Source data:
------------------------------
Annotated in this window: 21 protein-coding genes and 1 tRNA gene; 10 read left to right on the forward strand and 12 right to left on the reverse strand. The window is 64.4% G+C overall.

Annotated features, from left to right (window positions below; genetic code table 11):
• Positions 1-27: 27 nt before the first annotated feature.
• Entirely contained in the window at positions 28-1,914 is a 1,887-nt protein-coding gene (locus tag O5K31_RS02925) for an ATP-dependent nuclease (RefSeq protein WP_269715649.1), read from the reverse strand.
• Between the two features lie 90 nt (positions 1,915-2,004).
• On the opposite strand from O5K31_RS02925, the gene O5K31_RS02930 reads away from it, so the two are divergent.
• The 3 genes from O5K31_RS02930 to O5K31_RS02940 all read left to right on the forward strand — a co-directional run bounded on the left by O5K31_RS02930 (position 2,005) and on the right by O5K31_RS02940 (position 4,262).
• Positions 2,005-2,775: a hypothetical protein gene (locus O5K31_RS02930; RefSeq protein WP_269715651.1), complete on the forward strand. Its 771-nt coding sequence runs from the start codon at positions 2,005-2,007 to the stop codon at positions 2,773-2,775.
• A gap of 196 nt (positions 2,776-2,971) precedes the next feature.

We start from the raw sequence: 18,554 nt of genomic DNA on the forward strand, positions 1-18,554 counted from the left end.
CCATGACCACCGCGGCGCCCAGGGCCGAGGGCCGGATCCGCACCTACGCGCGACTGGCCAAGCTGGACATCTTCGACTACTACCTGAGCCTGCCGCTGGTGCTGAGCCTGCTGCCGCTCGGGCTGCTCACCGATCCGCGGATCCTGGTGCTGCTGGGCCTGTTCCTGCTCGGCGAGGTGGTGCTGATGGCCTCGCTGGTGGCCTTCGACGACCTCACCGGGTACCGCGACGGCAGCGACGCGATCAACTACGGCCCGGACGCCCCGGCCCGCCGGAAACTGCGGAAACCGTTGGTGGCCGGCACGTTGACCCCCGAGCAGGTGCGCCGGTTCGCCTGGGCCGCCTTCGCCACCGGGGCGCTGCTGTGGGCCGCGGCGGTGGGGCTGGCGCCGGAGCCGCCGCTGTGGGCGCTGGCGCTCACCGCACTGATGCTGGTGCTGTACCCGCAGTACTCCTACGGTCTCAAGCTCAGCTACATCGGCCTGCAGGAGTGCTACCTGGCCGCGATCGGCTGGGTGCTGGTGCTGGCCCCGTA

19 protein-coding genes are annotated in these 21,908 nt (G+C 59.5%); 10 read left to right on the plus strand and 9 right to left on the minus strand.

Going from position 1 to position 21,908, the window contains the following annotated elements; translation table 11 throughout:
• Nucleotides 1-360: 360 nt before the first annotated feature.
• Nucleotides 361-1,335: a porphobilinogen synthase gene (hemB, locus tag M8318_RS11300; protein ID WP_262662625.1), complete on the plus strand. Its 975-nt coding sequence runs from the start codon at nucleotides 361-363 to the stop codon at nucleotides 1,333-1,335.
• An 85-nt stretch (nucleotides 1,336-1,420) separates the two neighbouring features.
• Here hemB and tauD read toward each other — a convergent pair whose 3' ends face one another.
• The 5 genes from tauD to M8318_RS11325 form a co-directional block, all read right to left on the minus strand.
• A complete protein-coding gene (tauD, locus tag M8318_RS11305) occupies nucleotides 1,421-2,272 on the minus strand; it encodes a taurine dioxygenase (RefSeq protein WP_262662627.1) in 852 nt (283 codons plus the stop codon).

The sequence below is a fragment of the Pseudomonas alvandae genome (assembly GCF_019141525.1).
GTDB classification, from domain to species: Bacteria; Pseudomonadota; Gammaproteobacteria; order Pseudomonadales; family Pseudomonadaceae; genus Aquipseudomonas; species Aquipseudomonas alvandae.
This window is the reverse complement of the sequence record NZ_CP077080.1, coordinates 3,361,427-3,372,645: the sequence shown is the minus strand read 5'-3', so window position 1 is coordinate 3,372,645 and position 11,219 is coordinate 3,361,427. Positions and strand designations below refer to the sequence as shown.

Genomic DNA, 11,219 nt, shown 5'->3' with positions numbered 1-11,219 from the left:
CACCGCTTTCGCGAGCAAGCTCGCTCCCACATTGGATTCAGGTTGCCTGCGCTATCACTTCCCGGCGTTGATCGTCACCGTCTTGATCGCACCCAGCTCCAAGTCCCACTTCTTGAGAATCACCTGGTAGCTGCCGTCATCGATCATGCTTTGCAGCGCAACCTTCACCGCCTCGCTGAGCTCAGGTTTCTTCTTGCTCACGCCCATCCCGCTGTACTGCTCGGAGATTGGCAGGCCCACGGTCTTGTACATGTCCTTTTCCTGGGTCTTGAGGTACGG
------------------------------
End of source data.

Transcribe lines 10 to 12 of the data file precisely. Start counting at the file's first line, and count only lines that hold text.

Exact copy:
We start from the raw sequence: 18,554 nt of genomic DNA on the forward strand, positions 1-18,554 counted from the left end.
CCATGACCACCGCGGCGCCCAGGGCCGAGGGCCGGATCCGCACCTACGCGCGACTGGCCAAGCTGGACATCTTCGACTACTACCTGAGCCTGCCGCTGGTGCTGAGCCTGCTGCCGCTCGGGCTGCTCACCGATCCGCGGATCCTGGTGCTGCTGGGCCTGTTCCTGCTCGGCGAGGTGGTGCTGATGGCCTCGCTGGTGGCCTTCGACGACCTCACCGGGTACCGCGACGGCAGCGACGCGATCAACTACGGCCCGGACGCCCCGGCCCGCCGGAAACTGCGGAAACCGTTGGTGGCCGGCACGTTGACCCCCGAGCAGGTGCGCCGGTTCGCCTGGGCCGCCTTCGCCACCGGGGCGCTGCTGTGGGCCGCGGCGGTGGGGCTGGCGCCGGAGCCGCCGCTGTGGGCGCTGGCGCTCACCGCACTGATGCTGGTGCTGTACCCGCAGTACTCCTACGGTCTCAAGCTCAGCTACATCGGCCTGCAGGAGTGCTACCTGGCCGCGATCGGCTGGGTGCTGGTGCTGGCCCCGTA

19 protein-coding genes are annotated in these 21,908 nt (G+C 59.5%); 10 read left to right on the plus strand and 9 right to left on the minus strand.